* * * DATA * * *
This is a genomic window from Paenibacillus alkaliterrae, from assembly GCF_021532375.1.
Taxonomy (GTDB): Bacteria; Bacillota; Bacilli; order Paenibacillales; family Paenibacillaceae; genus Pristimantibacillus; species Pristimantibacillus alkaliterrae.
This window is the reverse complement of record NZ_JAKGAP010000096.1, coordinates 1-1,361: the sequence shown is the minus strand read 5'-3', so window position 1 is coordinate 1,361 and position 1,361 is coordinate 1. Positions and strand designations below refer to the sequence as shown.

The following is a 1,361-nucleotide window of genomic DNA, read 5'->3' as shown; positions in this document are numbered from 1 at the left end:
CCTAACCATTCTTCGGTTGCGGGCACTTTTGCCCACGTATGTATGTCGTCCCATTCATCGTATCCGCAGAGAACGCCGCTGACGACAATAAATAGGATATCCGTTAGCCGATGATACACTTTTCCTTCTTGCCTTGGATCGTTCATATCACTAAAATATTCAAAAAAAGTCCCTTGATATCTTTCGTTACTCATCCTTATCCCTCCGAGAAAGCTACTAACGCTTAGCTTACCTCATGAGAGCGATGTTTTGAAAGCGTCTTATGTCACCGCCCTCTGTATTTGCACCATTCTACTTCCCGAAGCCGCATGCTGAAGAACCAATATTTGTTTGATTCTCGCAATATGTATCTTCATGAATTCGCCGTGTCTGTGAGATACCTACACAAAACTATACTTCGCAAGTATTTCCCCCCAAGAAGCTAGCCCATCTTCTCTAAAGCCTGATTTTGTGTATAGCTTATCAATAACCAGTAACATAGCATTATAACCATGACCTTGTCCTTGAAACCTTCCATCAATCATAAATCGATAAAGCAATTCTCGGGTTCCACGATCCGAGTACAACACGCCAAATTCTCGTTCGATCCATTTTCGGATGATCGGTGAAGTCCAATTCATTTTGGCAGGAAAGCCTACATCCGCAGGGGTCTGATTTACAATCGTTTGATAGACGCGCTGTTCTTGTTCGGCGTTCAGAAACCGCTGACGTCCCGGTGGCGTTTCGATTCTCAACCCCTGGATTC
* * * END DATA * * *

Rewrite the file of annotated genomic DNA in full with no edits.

This is a genomic window from Paenibacillus alkaliterrae, from assembly GCF_021532375.1.
Taxonomy (GTDB): Bacteria; Bacillota; Bacilli; order Paenibacillales; family Paenibacillaceae; genus Pristimantibacillus; species Pristimantibacillus alkaliterrae.
This window is the reverse complement of record NZ_JAKGAP010000096.1, coordinates 1-1,361: the sequence shown is the minus strand read 5'-3', so window position 1 is coordinate 1,361 and position 1,361 is coordinate 1. Positions and strand designations below refer to the sequence as shown.

The following is a 1,361-nucleotide window of genomic DNA, read 5'->3' as shown; positions in this document are numbered from 1 at the left end:
CCTAACCATTCTTCGGTTGCGGGCACTTTTGCCCACGTATGTATGTCGTCCCATTCATCGTATCCGCAGAGAACGCCGCTGACGACAATAAATAGGATATCCGTTAGCCGATGATACACTTTTCCTTCTTGCCTTGGATCGTTCATATCACTAAAATATTCAAAAAAAGTCCCTTGATATCTTTCGTTACTCATCCTTATCCCTCCGAGAAAGCTACTAACGCTTAGCTTACCTCATGAGAGCGATGTTTTGAAAGCGTCTTATGTCACCGCCCTCTGTATTTGCACCATTCTACTTCCCGAAGCCGCATGCTGAAGAACCAATATTTGTTTGATTCTCGCAATATGTATCTTCATGAATTCGCCGTGTCTGTGAGATACCTACACAAAACTATACTTCGCAAGTATTTCCCCCCAAGAAGCTAGCCCATCTTCTCTAAAGCCTGATTTTGTGTATAGCTTATCAATAACCAGTAACATAGCATTATAACCATGACCTTGTCCTTGAAACCTTCCATCAATCATAAATCGATAAAGCAATTCTCGGGTTCCACGATCCGAGTACAACACGCCAAATTCTCGTTCGATCCATTTTCGGATGATCGGTGAAGTCCAATTCATTTTGGCAGGAAAGCCTACATCCGCAGGGGTCTGATTTACAATCGTTTGATAGACGCGCTGTTCTTGTTCGGCGTTCAGAAACCGCTGACGTCCCGGTGGCGTTTCGATTCTCAACCCCTGGATTC